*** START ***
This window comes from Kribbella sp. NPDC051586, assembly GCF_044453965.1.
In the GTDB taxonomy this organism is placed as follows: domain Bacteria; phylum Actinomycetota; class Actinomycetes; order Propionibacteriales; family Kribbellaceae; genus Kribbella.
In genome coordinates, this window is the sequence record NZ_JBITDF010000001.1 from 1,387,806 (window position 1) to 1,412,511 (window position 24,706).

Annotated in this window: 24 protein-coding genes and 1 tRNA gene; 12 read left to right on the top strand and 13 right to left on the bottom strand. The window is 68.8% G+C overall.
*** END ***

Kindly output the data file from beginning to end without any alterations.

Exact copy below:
This window comes from Kribbella sp. NPDC051586, assembly GCF_044453965.1.
In the GTDB taxonomy this organism is placed as follows: domain Bacteria; phylum Actinomycetota; class Actinomycetes; order Propionibacteriales; family Kribbellaceae; genus Kribbella.
In genome coordinates, this window is the sequence record NZ_JBITDF010000001.1 from 1,387,806 (window position 1) to 1,412,511 (window position 24,706).

Annotated in this window: 24 protein-coding genes and 1 tRNA gene; 12 read left to right on the top strand and 13 right to left on the bottom strand. The window is 68.8% G+C overall.